Huawei confirms it has built its own operating system just in case US tensions disrupt use of Google’s Android
Unfortunately or fortunately, being put on a U.S. Department of Commerce blacklist has a way of forcing a company’s hands.
Huawei could reportedly introduce a new operating system (OS) because it’s being cut off from core aspects of the Android and Windows platforms on which it previously relied. A number reports have claimed Huawei plans to make the switch soon, and the latest reportedly came from Chinese newspaper Global Times, which said it could debut in 3Q19.
Huawei Technologies, the largest smartphone vendor in China, said it has developed its own operating systems (OS) for both smartphones and computers, which can be used on its devices in the event that current systems provided by US technology giants are no longer available.
A previous US ban on Chinese telecommunications equipment maker ZTE from using American products and services served as a reality check for China’s technology ambitions. Google’s Android and Apple’s proprietary iOS have a stranglehold on smartphone operating systems, accounting for 99.9 per cent of the global market, according to Gartner estimates last year.
Interestingly, Huawei started building its own operating system after a US investigation into Huawei and ZTE Corp back in 2012.
Although times have changed since 2012 when a small group of international brands dominated the smartphone market and Huawei had less than a 5% share of the global market. The Chinese company is now the world’s second-biggest smartphone supplier having shipped a total of 206 million smartphones in 2018, according to IDC data, with nearly half of that number going to overseas markets.
Over the years, there has been a long line of developers and operating systems seeking to break the OS duopoly; Microsoft with its Windows Mobile OS, Samsung Electronics with its Tizen system and Nokia’s Symbian platform. Android and Apple’s iOS still have a virtual duopoly today. Amidst all this, Huawei equips all its smartphones with the popular Android system, owned by Google, and its laptop products with Windows OS, owned by Microsoft.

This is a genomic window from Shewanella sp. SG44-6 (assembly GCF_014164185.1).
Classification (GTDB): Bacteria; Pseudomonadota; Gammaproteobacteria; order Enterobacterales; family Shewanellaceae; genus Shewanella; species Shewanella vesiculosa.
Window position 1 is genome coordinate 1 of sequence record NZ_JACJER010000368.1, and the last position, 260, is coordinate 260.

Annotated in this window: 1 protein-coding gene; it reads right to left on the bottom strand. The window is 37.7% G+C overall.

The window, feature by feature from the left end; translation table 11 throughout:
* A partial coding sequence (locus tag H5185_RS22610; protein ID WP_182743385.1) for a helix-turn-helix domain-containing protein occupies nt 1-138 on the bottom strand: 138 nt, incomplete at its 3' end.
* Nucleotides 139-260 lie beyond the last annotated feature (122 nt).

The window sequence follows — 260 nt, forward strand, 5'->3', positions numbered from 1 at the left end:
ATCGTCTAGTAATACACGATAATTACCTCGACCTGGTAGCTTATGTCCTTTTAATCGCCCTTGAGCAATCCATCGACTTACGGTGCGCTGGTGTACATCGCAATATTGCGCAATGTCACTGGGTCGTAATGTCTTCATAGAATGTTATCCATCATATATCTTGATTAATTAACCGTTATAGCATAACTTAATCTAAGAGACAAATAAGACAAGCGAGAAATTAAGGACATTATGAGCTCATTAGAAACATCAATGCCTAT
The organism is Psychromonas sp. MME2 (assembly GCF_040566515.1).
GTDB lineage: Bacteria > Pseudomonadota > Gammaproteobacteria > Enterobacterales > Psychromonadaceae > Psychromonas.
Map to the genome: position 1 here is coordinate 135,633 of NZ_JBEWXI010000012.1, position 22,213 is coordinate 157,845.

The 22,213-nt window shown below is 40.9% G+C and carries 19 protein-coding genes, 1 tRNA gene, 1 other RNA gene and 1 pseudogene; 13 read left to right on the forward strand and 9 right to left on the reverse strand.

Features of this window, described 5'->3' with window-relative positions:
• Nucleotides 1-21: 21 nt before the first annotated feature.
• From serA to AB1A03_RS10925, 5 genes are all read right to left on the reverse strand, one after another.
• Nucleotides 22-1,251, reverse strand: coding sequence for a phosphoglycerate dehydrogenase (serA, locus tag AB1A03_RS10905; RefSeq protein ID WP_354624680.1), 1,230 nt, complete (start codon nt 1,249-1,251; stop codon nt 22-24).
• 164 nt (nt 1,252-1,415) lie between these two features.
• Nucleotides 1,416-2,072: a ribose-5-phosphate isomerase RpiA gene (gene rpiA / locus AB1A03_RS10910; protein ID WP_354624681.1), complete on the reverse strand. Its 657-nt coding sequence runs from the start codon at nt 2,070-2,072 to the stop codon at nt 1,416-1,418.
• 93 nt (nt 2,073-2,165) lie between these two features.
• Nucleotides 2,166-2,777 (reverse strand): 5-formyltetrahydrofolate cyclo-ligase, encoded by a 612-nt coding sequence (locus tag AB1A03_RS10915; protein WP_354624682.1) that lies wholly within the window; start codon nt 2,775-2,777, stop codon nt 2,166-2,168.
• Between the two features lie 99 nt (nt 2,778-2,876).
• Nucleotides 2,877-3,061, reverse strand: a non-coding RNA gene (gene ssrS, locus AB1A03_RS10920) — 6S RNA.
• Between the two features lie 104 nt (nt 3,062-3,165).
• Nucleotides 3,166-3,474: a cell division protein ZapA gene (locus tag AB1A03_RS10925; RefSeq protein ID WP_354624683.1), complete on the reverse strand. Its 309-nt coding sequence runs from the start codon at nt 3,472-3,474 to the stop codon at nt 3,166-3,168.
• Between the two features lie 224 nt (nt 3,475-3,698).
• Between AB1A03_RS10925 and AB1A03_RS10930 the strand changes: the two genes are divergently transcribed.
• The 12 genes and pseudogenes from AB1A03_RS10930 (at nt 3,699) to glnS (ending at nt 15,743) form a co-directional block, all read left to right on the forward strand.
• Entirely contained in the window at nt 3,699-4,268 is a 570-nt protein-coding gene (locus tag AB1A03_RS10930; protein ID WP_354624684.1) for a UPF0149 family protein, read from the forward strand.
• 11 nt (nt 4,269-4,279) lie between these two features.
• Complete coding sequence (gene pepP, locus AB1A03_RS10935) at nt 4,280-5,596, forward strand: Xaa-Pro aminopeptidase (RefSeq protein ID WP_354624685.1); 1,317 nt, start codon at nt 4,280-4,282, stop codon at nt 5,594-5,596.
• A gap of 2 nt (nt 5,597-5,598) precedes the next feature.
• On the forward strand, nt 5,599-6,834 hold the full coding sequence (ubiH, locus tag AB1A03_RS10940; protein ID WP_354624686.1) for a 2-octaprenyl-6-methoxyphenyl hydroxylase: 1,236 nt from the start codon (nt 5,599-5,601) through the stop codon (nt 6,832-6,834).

Having an alternative OS has likely taken on added urgency though for Huawei between escalating trade tensions between the US and China. The company being the world’s biggest telecommunications network equipment supplier, is also facing a string of charges from the US, including that the company stole trade secrets, violated economic sanctions and concealed its Iran business dealings via an unofficial subsidiary.
Huawei has repeatedly and vehemently denied these allegations, accusing the US of lacking evidence.The OS issue took on extra urgency after the US government placed Huawei and its affiliates on a trade blacklist that restricts the company from buying services and parts from US companies without approval in mid-May.
Google and Microsoft, whose Android and Windows software Huawei largely relies upon in its smartphones, tablets and laptops, have both suspended access for new Huawei devices.
The Trump administration has since given companies a 90-day window to adjust to the new restrictions until supplies are completely blocked. The Chinese company has finally had to acknowledge its long-secret plans for an alternative OS. In the meantime, chipmakers including Qualcomm, Intel, and Xilinx are reportedly halting sales of technology (paywall) to Huawei. The embattled Chinese company has responded by stockpiling chips and components and ramping up its development of alternatives.
The Huawei OS is based on a microkernel that is light and can react quickly to adjustments and batches, according to the people with knowledge on it. Huawei engineers on the OS project have also studied Android and Apple’s iOS closely to learn from them.
During development the compatibility with Android has been one of the biggest technical challenges for the Huawei OS. Compatibility would enable a Huawei phone with its own OS to download and run Android apps seamlessly. Having a successful compatibility layer with Android would also mean that app developers around the world will not need to develop extra code for Huawei’s OS.
According to public trademark information, Huawei registered the brand name “Huawei Hongmeng” last year in China, leading to speculation that this could be the name of the OS. This translated into English is “primordial world”.
Separately, according to public records for trademarks, the company applied to register “Huawei Ark OS” through the European Union Intellectual Property Office (EUIPO) at the end of May for the OS and other software. Global Times says that Huawei is planning to unveil the new OS as early as August or September 2019. The company seems to be testing two versions of the OS – one for the Chinese market and the other for the international market.
Despite the company repeatedly saying that it didn’t want to switch from its current OSes, TechRadar reported on May 28 that Huawei’s platform could debut as early as June, per Huawei Enterprise Business Group Middle East managing director and vice president Alaa Elshimy.
Questions remain though over potential user experience issues and whether overseas customers will actually want a phone without popular Google apps. Huawei does not have a solid commercial release date yet, we will just have to be patient to see how this turns out for them.